Sunday, April 09, 2006

Jack Hitt's Article

Jill at Feministe has done an amazing job of commenting on Jack Hitt's "Pro-Life Nation," which came out in today's NYT Magazine. It's a must read. Completely chilling, as I've commented on before, especially (for me) the complete criminalization of women for attempting to control their own bodies, and the elevation of the fetus's life over that of the woman (misogyny at its best, folks, when you'd rather wait till the ectopic fetus self-terminates and bursts a woman's fallopian tubes -- a medical emergency akin to a burst appendix -- than treat the woman as a being in defense against this doomed pregnancy and save her reproductive organs & body from such trauma). And lest you think the US would be any more enlightened in their policies that reveal hatred and indifference toward the lives of women, Jack Hitt includes this from Rev. Thomas J. Euteneuer (head of Human Life International), who is on the record as saying that "El Salvador is an inspiration."

As you'll see in Jill's response, such government policies haven't stopped abortions:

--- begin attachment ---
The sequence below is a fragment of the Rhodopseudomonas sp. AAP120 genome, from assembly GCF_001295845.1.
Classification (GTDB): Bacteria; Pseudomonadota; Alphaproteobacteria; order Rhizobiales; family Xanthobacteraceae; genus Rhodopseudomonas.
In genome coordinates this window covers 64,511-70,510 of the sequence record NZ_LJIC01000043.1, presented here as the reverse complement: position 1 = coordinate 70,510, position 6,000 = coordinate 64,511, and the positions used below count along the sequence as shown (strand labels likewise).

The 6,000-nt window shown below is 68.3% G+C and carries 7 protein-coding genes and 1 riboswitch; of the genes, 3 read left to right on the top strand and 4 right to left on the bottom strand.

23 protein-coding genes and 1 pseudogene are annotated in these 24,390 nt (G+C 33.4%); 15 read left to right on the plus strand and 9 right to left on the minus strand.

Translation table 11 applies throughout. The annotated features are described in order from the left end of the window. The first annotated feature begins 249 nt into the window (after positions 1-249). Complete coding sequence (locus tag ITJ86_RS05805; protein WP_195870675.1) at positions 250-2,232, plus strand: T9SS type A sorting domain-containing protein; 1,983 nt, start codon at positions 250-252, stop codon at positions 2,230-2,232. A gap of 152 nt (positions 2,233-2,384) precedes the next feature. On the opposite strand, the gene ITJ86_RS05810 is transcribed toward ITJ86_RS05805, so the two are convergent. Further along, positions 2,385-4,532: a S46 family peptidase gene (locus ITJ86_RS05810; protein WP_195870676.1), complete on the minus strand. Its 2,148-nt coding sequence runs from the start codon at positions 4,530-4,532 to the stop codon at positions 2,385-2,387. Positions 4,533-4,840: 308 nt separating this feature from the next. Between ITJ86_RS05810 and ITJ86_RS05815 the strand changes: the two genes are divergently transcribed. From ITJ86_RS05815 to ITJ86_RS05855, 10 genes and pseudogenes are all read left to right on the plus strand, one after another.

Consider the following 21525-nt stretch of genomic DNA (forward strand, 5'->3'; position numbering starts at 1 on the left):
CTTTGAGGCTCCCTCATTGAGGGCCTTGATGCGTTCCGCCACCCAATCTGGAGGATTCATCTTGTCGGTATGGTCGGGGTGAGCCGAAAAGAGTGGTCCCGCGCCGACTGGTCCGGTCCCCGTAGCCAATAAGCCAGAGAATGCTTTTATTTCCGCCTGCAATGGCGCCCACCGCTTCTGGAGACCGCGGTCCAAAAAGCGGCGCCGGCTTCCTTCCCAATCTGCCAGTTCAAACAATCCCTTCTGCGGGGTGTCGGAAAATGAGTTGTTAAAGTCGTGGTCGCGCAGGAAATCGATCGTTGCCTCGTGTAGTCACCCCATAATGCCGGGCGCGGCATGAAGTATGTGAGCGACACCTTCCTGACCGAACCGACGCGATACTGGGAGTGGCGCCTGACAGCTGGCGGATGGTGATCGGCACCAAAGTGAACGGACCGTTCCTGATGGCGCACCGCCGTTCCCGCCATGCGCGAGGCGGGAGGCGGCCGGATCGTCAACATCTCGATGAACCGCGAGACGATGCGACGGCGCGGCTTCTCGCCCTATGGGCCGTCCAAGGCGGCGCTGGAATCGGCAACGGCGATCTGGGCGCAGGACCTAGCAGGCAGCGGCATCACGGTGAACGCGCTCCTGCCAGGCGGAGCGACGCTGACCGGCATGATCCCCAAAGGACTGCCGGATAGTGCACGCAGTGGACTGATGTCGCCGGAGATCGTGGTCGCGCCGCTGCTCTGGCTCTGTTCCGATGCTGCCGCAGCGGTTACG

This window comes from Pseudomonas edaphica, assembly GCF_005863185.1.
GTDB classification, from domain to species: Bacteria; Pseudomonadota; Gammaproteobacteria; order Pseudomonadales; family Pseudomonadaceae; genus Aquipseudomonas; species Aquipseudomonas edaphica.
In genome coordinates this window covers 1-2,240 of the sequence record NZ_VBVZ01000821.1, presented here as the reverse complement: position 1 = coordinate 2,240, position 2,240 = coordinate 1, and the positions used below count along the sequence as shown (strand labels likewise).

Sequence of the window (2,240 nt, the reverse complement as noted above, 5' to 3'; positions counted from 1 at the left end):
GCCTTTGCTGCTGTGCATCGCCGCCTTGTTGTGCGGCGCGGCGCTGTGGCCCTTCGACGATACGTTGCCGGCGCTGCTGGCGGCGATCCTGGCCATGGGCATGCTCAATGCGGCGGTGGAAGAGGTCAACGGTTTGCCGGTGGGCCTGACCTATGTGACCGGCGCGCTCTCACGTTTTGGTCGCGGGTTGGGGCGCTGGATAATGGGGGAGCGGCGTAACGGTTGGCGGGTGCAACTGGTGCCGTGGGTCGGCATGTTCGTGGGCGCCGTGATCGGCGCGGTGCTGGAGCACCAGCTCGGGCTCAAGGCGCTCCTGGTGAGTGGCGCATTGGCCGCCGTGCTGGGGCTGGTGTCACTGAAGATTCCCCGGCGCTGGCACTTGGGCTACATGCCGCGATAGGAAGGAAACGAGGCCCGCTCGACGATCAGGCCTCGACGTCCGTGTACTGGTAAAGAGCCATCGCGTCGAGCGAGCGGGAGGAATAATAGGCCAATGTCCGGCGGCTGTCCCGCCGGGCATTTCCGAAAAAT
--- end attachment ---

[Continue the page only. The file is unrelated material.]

But despite that illegality, abortion remains common throughout the continent. Brazil, for example, has a higher abortion rate than the United States. In some Latin American countries, one out of every three hospital beds is filled with a woman suffering from a botched illegal abortion.

Women’s empowerment and reproductive rights are deeply and inexoribly related. Anti-choice activists aren’t interested in “saving babies,” or they’d be pushing for wider contraception access and universal healthcare. Instead, they’re willing to say anything — and I mean anything, no matter how obviously dishonest — in order to keep women indentured as servants to their biology.

Quite the inspiration. Why do anti-choicers still vehemently believe that a draconian law will suddenly change the abortion rate? Most women aren't in favor of handing their uteruses over to the state and elevating a potential life above their own health, safety, and freedom. Apparently, even in countries where they're told everyday that their bodies don't really belong to them, women are still not obeying this law. Do we really want to follow El Salvador as the "inspiration"?

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